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Patriarch Ilia II of Georgia

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Ilia II (also transliterated as Ilya or Elijah; Georgian: ილია II) (born January 4, 1933) is the current Catholicos-Patriarch of All Georgia and the spiritual leader of the Georgian Orthodox Church. He is officially styled as His Holiness and Beatitude, Archbishop of Mtskheta-Tbilisi and Catholicos-Patriarch of All Georgia.

BiographyEdit

Ilia II was born as Irakli Ghudushauri-Shiolashvili (ირაკლი ღუდუშაური-შიოლაშვილი) in Vladikavkaz, Russia's North Ossetia. He is a descendant of the influential eastern Georgian mountainous clan with family ties with the former royal dynasty of the Bagrationi.

He graduated from the Moscow clerical seminary and was ordained a hierodeacon in 1957 and hieromonk in 1959; he graduated from the Moscow clerical academy in 1960 and returned to Georgia, where he was assigned to the Batumi Cathedral Church as a priest. In 1961, he was promoted to hegumen and later to archimandrite. On August 26, 1963, he was chosen to be the bishop of Batumi and Shemokmedi and appointed a patriarchal vicar. From 1963 to 1972 he was also the first rector of the Mtskheta Theological Seminary - the only clerical school in Georgia at that time.

In 1967, he was consecrated as the bishop of Tskhumi and Abkhazeti and elevated to the rank of metropolitan in 1969. After the death of the controversial Patriarch David V, he was elected the new Catholico-Patriarch of Georgia on December 25, 1977. He began a course of reforms, enabling the Georgian Orthodox Church, once suppressed by the Soviet ideology, largely regain its former influence and prestige by the late 1980s. In 1988 there were 180 priests, 40 monks, and 15 nuns for the faithful, who were variously estimated as being from one to three million. There were 200 churches, one seminary, three convents, and four monasteries. During the last years of the Soviet Union, he was actively involved in Georgia's social life. He joined the people demonstrating in Tbilisi against the Soviet rule on April 9, 1989, and fruitlessly urged the protesters to withdraw to the nearby Kashueti Church to avoid the bloodshed. This peaceful demonstration was dispersed by the Soviet troops, leaving behind 22 dead and hundreds injured. During the civil war in Georgia in the 1990s, he called the rival parties to find a peaceful solution to the crisis.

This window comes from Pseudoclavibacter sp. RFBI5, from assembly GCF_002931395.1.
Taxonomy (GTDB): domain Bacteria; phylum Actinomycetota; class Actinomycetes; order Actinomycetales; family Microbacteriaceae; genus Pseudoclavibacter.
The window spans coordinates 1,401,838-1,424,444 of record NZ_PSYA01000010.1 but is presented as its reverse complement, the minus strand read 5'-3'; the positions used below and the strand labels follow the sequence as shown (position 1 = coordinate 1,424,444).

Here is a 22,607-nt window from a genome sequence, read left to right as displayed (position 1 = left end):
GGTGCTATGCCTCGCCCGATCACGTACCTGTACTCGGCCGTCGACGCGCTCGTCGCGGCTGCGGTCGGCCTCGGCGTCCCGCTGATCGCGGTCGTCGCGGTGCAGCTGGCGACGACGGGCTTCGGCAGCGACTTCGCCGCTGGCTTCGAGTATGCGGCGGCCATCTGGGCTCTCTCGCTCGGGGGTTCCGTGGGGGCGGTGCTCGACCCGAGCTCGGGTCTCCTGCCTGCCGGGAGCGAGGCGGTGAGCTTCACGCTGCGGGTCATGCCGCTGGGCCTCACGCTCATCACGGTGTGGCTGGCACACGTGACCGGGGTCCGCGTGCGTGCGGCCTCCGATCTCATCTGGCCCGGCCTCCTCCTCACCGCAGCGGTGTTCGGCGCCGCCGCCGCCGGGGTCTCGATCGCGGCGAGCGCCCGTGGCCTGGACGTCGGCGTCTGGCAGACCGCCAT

From 1978 to 1983, Ilia II was Co-President of the World Council of Churches (WCC), an ecumenical organization the Georgian Orthodox Church had joined with other Soviet churches in 1962. In May 1997, the Holy Synod of the Georgian Orthodox Church announced its withdrawal from the WCC.

As patriarch, he has received the highest Church awards from the Patriarchs of the Orthodox Churches of Antioch, Jerusalem, Alexandria, Russia, Greece, Bulgaria, Romania and almost all other Orthodox Churches.

As a productive theologian and church historian, he was conferred an Honorary Doctorate of Theology from St. Vladimir's Orthodox Theological Seminary in New York (1986), the Academy of Sciences in Crete (1997) and the St. Tikhon's Orthodox Theological Seminary in Pennsylvania (1998).

Ilia II is an Honorary Academician of: the Georgian Academy of Sciences (2003) and the International Academy for the Promotion of Scientific Research (2007). In February 2008, his grace was awarded the David Guramishvili Prize

Ilia II is known as a proponent of a constitutional monarchy as a form of government for Georgia. On October 7, 2007, Ilia II he publicly called, in his sermon, to consider establishing a constitutional monarchy under the Bagrationi dynasty which had been dispossessed by the Russian Empire of the Georgian crown early in the 19th century.[1] The statement coincided with the rising confrontation between the government of President Mikheil Saakashvili and the opposition many members of which welcomed the patriarch's proposal.[2]

During the August 2008 Russian-Georgian war, Ilia II appealed to the Russian political leadership and the church, expressing concerns that “the Orthodox Russians were bombing Orthodox Georgians," and dismissing the Russian accusations of Georgia’s “genocide” in South Ossetia as “pure lie”. He also made a pastoral visit, bringing food and aid, to the Russian-occupied central Georgian city of Gori and the surrounding villages which were at the verge of humanitarian catastrophe. He also helped retrieve bodies of deceased Georgian soldiers and civilians.[3][4] Ilia II also blessed the September 1, 2008 “Stop Russia” demonstrations in which tens of thousands organized human chains across Georgia.[5]

In December 2008, Ilia II visited Moscow to pay a final farewell to Russia’s late Patriarch Alexy II. On December 9, 2008, he met Russia’s President Dmitry Medvedev, which was the first high-level official contact between the two countries since the August war.[6] Later, Ilia II announced that he had some “positive agreements” with Medvedev which needed “careful and diplomatic” follow-up by the politicians.[7]

Ilia II has spurred a baby boom in the nation by opting to personally baptize any third child born after his initiative started. The result was a national baby boom because being baptized by the head patriarch is a huge honor in Georgia.[8]

ReferencesEdit

External linksEdit

Preceded by
David V
Catholicos-Patriarch of All Georgia
1977—
Succeeded by
incumbent
et:Ilia IIko:일리아 2세

ka:ილია IIru:Илия II (Католикос-патриарх Грузинский) fi:Ilia II uk:Ілля II

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